"The Motley Fool aims to build a strong investment community, which it does by providing a variety of resources: the website, books, a newspaper column, a radio [show], and [newsletters]," wrote (the clearly insightful and talented) money reporter Kathleen Elkins. "This site has something for every type of investor, from basic lessons for beginners to investing commentary on mutual funds, stock sectors, and value for the more advanced."

Our mission at The Motley Fool is to help the world invest better, so it's nice to receive that kind of recognition. It lets us know we're doing our job.

Whether that's helping the entirely uninitiated overcome their fear of stocks all the way to offering clear and successful guidance on complicated-sounding options trades, we want to provide our readers with a boost to the next step on their journey to financial independence.

Articles and beyond

As Business Insider wrote, there are a number of resources available from the Fool for investors of all levels and styles.

In addition to the dozens of free articles we publish every day on our website, I want to highlight two must-see spots in your tour of fool.com.

For the beginning investor

Investing can seem like a Big Deal to those who have yet to buy their first stock. Many investment professionals try to infuse the conversation with jargon in order to deter individual investors from tackling it on their own (and to justify their often sky-high fees).

But the individual investor can beat the market. The real secret to investing is that it doesn't take tons of money, endless hours, or super-secret formulas that only experts possess.

That's why we created a best-selling guide that walks investors-to-be through everything they need to know to get started. And because we're so dedicated to our mission, we've made that available for free.

If you're just starting out (or want to help out someone who is), go to www.fool.com/beginners, drop in your email address, and you'll be able to instantly access the quick-read guide ... for free.

For the listener

Whether it's on the stationary exercise bike or during my daily commute, I spend a lot of time going nowhere. But I've found a way to make that time benefit me.

The Motley Fool offers five podcasts that I refer to as "binge-worthy financial information."

Motley Fool Money features a team of our analysts discussing the week's top business and investing stories, interviews, and an inside look at the stocks on our radar. It's also featured on several dozen radio stations across the country.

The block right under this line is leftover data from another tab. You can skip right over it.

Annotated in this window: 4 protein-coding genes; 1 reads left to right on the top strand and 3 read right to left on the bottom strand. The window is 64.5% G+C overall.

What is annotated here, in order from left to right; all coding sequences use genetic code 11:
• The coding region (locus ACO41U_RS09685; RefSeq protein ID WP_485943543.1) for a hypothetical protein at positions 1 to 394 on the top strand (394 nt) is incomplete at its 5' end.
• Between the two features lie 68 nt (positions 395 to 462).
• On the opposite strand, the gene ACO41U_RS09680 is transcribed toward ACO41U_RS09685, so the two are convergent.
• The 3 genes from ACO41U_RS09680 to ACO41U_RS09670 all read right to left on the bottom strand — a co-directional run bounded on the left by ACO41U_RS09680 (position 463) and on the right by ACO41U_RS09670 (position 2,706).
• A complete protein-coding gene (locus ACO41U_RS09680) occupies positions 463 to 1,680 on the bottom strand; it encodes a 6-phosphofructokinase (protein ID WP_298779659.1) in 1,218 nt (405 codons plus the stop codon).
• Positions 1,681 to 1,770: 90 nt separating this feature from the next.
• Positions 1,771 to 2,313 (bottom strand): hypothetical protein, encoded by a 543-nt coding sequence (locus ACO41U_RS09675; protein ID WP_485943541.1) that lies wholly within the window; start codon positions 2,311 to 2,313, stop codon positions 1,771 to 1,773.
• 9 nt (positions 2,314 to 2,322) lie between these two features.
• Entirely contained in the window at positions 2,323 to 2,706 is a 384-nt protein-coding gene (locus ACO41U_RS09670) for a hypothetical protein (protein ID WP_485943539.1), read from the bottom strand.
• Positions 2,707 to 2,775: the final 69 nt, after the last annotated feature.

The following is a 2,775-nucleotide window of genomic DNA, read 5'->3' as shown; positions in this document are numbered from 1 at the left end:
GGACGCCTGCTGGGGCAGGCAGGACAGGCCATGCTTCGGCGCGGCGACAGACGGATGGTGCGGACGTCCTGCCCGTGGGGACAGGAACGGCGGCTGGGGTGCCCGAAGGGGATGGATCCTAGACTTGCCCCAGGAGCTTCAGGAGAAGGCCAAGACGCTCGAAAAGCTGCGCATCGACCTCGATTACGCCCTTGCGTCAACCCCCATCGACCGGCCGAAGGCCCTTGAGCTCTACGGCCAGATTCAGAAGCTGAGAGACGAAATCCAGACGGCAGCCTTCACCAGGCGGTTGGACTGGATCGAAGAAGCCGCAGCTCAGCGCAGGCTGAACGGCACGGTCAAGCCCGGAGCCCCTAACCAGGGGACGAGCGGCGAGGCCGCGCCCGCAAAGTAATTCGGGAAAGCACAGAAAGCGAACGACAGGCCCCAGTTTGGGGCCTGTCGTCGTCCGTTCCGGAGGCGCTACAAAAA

The hosts of Motley Fool Answers challenge the conventional wisdom on life's biggest financial issues to reveal what you really need to know to make smart money moves.

David Gardner, co-founder of The Motley Fool, is among the most respected and trusted sources on investing. And he's the host of Rule Breaker Investing, in which he shares his insights into today's most innovative and disruptive companies ... and how to profit from them.

Market Foolery is our daily look at stocks in the news, as well as the top business and investing stories.

And Industry Focus offers a deeper dive into a specific industry and the stories making headlines. Healthcare, technology, energy, consumer goods, and other industries take turns in the spotlight.

They're all informative, entertaining, and eminently listenable ... and I don't say that simply because the hosts all sit within a Nerf-gun shot of my desk. Rule Breaker Investing and Answers contain timeless advice, so you might want to go back to the beginning with those. The other three take their cues from the market, so you'll want to listen to the most recent first. All are available at www.fool.com/podcasts.

But wait, there's more

The book and the podcasts – both free ... both awesome – also come with an ongoing benefit. If you download the book, or if you enter your email address in the magical box at the podcasts page, you'll get ongoing market coverage sent straight to your inbox.

Investor Insights is valuable and enjoyable coverage of everything from macroeconomic events to investing strategies to our analyst's travels around the world to find the next big thing. Also free.

Get the book. Listen to a podcast. Sign up for Investor Insights. I'm not saying that any of those things will make you rich ... but Business Insider seems to think so.

Compare Brokers